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How to measure moons distance from target.

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#1 Krawbeard

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Posted 20 August 2018 - 12:49 PM

I'm imaging narrowband in my backyard and was curious how one goes about measuring the distance of your target to the moon in degrees.

I've mostly just went by guessing for now which is if the moon is full dont image anything unless its halpha and it's a good distance away. Sulfur ii isnt bad when the moon is less and further away but for oiii just dont even bother with the moon unless you're at dark skies and the moon is either setting or small crescent.

But I've been reading on the forums here that say if your target is 120degrees from the moon then you have a probable chance of lrbgoiii images and 60degrees for haS.

So as silly as it sounds of me to not know this. How does one properly do so? I have sky safari and stellarium. Just looking to see anyones logical input that can help me before I start shooting a bunch of oiii frames when I could be getting ha and sii the whole night.

What can I say, I'm an opportunist and if the light is green I'll go.

Clear skies

#2 Alex McConahay

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Posted 20 August 2018 - 01:44 PM

You do realize that these are just gross rules of thumb......And whether your skies are clear, have moisture in them, air pollutants, what your targets are, and a whole lot of other things mess with the generalizations. 

 

Having said that, most planetarium programs will tell you how far one object is from another. My Sky Safari for instance lets me search for one object, and then another, The data for the second tells me how far I am from the first. 

 

Of course, a planetarium program/sky chart will tell you. 

 

And, then there is the simple rule, that lets you use your fingers/hands as a guide as to how far two objects are apart from each other:

 

 http://c.tadst.com/g...with-hand.png?1

 

Alex


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#3 ks__observer

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Posted 20 August 2018 - 02:11 PM

Those really should be taken as rules of thumb.

I have shot Ha objects about 30 or 40 deg from a 50% Moon and got good data.

Clear skies are often hard to come by. 

Of course dark skies are best. 

But take advantage of what you have and make the best of what you have.

If you only wait for all the stars to align (half pun) you might be waiting a long time and you might miss out on getting experience and getting some great shots, and having fun.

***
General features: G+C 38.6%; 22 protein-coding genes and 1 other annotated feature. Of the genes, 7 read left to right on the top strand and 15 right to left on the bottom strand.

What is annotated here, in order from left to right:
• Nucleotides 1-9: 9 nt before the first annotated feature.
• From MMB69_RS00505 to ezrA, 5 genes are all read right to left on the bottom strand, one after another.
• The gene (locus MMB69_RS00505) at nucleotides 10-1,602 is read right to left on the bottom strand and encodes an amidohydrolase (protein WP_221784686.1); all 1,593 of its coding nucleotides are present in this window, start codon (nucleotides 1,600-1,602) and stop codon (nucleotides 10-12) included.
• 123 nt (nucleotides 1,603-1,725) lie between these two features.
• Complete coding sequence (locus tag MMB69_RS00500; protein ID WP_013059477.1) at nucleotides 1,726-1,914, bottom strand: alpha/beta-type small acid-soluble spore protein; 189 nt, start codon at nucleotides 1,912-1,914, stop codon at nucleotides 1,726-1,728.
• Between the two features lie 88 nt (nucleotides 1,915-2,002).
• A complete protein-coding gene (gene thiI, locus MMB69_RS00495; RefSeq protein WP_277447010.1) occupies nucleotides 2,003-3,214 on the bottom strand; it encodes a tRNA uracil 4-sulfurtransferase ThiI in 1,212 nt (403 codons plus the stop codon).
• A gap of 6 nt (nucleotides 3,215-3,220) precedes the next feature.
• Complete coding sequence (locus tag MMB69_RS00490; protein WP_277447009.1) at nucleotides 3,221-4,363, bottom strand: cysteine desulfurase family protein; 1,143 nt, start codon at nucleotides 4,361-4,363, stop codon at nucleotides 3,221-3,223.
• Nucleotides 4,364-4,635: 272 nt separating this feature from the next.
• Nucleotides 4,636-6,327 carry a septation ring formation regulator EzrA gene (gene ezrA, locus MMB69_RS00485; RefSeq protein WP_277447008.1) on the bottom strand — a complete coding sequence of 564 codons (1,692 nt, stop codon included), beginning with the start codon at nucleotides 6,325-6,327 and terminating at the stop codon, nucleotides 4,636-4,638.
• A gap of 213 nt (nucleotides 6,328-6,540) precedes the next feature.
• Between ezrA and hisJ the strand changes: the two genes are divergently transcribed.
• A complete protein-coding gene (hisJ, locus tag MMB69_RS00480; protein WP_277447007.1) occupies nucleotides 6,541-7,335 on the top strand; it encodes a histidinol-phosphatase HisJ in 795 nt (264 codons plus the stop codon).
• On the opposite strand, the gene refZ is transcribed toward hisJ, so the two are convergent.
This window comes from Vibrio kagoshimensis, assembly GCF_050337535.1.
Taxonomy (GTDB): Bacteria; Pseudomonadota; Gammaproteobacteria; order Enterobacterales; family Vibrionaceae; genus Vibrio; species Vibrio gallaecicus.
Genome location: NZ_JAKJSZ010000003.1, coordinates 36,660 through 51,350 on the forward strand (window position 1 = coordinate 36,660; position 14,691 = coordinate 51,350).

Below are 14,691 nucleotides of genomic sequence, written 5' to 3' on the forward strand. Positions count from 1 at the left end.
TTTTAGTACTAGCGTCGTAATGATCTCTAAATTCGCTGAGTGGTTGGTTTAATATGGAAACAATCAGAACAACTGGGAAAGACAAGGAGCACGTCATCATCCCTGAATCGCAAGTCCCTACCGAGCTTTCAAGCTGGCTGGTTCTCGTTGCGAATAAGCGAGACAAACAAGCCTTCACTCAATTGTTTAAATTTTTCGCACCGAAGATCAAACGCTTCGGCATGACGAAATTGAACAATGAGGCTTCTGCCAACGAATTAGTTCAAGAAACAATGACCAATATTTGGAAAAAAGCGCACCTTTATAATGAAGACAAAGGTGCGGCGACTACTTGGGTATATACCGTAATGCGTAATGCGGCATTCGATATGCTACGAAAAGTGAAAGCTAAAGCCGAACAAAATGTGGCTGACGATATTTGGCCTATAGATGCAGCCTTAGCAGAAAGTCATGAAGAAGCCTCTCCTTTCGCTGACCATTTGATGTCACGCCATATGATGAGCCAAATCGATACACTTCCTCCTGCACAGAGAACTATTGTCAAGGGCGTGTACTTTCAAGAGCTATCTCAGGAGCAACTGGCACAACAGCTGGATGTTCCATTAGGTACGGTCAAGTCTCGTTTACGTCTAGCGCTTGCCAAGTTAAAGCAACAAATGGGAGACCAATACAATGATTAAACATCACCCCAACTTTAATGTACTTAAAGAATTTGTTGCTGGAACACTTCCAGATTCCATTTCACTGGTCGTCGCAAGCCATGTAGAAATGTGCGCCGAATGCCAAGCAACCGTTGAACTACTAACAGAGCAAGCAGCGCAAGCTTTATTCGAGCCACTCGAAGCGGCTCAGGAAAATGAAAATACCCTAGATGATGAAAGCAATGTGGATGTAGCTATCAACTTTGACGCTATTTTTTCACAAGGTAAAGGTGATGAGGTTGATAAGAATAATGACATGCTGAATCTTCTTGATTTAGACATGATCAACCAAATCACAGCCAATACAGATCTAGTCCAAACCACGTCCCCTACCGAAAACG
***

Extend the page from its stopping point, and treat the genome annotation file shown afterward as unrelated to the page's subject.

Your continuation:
Experiment, experiment, experiment ….

 

Astroplanner is a great tool that gives lots of useful info including distance to Moon:

http://www.astroplanner.net/


Edited by ks__observer, 20 August 2018 - 02:32 PM.


#4 Krawbeard

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Posted 20 August 2018 - 02:30 PM

Thank you 2 for your replies. I did the sky safari trick and it worked. And thanks for the reminder on the sky quality. I try to be kinda picky on seeing and especially anything resembling haze in the skies especially if I'm shooting at a higher focal length. And if transparency is garbage I just kick back and enjoy some coffee or time out away from the house.

I'll be sure to experiment and see how the results look. Perhaps I'll do some comparisons and see how much contrast is brought out or washed out. After all it's the fun of discovery

Clear skies

#5 denny-o

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Posted 20 August 2018 - 02:59 PM

I was going to comment that a moon width is a half degree and you can use your fingers to see how many moons to your target, then I noticed you are in Texas and everything is bigger in Texas, so I guess that won't work wink.gif



#6 CharlesW

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Posted 20 August 2018 - 03:03 PM

CCD Navigator would be your friend here. It will tell what you what targets are available and for how long, based on the time of year. It will tell you what filters are safe to use, during what hours of the night, based where the moon is. If you capture through CCDAP it will also track the number of exposures you’ve taken, with which filter, and set up the next imaging run with that in mind. It would be the best $150 you’ve spent. 



#7 Krawbeard

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Posted 20 August 2018 - 03:28 PM

Interesting, I'll have to give that a go. Lol I just bought an autofocuser so itll be a while before I take another trip down the rabbit hole.

Hahaha yeah we use cows to measure degrees here in Texas and I can't afford a crane right now


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